Mark Thomas called it a waterfall moment.
In the span of the Leadership Coaching Fellows Program at Goizueta Business School, Thomas witnessed what he described as the evolution of a team. To get a sense of a baseline of a given group, Thomas asked students how they would assess common situations a leader in a given business encounters regularly.
“In the beginning, there were long periods of silence, because they didn’t know themselves as leaders, or their teams,” said Thomas, a second-year Goizueta MBA student who coaches first-year MBA peers.
“Then there’s this waterfall moment when everyone is chiming in.”
Thomas has worked with two teams, one each semester, in the program that’s designed to help students become more aware of leadership and develop a skill set. Another second-year student and coach, Courtland Seeger, said coaches are given diagnostic tools to pass on to the first-year students in order to analyze their team’s functionality and make necessary corrections.
While students are coached, peer coaches like Thomas also gain experience.
“I certainly learned to be a lot less prescriptive,” Thomas said. “I had a natural inclination to give a solution, and I had to really learn to be a facilitator.”
He realized he needed to create a dialogue and ask questions of his teams, and not give direct answers immediately. Other skill development includes learning interpersonal skills and the ability to assess a situation, or team member, from a psychological perspective.
Seeger said he tries to insert himself into a team’s environment only to make them more conscious of fundamental characteristics when working together, such as showing up on time, or rescheduling a meeting.
Any mistakes or corrections learned from the first semester were quickly applied to the second semester, which helped the second team develop at an accelerated pace, Seeger said.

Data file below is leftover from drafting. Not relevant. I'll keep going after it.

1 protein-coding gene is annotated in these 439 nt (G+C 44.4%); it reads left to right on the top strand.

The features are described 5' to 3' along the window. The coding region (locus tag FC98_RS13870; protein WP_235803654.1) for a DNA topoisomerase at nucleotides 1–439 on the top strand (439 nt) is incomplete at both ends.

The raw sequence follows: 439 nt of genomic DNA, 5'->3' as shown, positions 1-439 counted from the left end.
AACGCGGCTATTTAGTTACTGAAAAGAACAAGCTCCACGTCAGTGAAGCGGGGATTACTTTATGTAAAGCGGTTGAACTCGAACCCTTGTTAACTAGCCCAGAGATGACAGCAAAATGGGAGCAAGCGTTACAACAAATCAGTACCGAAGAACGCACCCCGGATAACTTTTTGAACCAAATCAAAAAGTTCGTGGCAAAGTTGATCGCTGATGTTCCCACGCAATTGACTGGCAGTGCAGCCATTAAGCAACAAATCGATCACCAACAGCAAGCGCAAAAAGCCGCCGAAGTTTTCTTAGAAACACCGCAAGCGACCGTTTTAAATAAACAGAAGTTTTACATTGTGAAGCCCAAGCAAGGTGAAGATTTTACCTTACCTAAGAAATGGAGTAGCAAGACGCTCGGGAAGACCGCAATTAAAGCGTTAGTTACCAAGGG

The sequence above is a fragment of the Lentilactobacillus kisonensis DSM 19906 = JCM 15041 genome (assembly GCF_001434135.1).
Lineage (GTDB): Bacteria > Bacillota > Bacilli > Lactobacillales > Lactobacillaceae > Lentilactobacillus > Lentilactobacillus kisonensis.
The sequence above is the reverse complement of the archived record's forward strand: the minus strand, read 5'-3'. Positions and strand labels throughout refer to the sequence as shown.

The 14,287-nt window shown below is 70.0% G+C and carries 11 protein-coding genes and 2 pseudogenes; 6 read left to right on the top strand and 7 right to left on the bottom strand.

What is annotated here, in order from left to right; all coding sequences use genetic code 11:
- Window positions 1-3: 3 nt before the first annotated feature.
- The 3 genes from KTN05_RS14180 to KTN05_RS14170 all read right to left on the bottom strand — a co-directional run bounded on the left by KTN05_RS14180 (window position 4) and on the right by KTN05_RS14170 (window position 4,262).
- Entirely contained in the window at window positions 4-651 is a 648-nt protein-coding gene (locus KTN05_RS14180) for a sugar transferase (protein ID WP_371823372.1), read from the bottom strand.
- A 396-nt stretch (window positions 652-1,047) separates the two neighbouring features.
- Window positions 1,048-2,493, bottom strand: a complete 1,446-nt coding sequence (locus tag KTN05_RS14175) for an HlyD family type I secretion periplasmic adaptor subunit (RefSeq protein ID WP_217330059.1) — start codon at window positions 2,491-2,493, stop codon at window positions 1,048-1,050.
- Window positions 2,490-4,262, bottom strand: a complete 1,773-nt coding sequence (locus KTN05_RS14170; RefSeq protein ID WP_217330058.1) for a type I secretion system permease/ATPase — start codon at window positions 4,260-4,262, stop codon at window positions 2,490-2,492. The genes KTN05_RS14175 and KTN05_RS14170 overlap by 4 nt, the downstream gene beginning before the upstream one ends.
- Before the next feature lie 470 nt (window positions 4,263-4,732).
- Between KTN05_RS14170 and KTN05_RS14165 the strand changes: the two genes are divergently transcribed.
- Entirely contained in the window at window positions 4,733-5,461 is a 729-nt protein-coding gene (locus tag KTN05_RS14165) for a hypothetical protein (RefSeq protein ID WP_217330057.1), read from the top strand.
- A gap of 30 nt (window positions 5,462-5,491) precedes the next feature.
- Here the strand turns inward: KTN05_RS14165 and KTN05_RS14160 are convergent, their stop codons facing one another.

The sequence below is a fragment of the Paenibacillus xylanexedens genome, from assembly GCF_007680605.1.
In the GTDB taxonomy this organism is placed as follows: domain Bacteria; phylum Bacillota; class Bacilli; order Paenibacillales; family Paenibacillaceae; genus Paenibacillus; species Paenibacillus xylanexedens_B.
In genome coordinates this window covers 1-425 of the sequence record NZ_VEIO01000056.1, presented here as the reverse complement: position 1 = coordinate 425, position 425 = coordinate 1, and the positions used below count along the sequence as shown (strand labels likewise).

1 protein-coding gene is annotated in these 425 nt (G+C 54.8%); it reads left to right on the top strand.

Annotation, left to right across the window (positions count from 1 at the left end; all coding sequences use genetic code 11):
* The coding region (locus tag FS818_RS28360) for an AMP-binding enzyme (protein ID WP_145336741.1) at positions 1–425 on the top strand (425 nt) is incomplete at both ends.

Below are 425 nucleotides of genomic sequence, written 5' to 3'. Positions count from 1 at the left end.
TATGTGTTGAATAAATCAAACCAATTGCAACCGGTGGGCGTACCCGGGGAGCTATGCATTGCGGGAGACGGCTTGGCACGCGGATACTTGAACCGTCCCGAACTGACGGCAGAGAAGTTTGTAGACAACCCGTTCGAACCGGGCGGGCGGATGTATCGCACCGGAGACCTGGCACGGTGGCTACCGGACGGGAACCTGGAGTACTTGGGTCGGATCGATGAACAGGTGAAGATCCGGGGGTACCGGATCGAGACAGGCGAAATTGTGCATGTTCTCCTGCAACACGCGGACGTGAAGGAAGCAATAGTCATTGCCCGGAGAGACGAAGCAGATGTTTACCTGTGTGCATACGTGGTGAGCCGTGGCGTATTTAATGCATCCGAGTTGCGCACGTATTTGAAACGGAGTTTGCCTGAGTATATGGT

While some students use the opportunity to network and search for a career path, Thomas runs his own non-profit organization, and plans to after graduation from Goizueta.
“For me it was not as much about building hard skills, as growing soft skills and building a team,” he said.
Seeger plans to pursue a career in management consulting, which is the epitome of working in teams, but he said any career path is warranted for building teamwork skills, especially for moving up in a company.
Not only is the program voluntary, there is no class credit available, and that’s why Thomas calls it almost extra-curricular. Students appreciate it as a resource should they need it, as Thomas added that some students performed at a high level on their own.
“It gives them exposure to professional resources, and access to deans with experience in these business settings,” he said. “It’s humbling what it’s teaching you because you will soon be managing a team and won’t have the luxury to try it on-the-job or have peer appraisals.”
As a coach, the second-year students receive personalized coaching from an executive coach and learn from other leaders’ experiences.
Seeger admitted that, by the end of his first year, he didn’t think his team worked well together. But this program gives students a chance to reflect on how that team played out and his second year, therefore, has been very smooth.
“If you have any plans of being successful in your future, it’s going to require you work with teams and work successfully in teams,” Seeger said.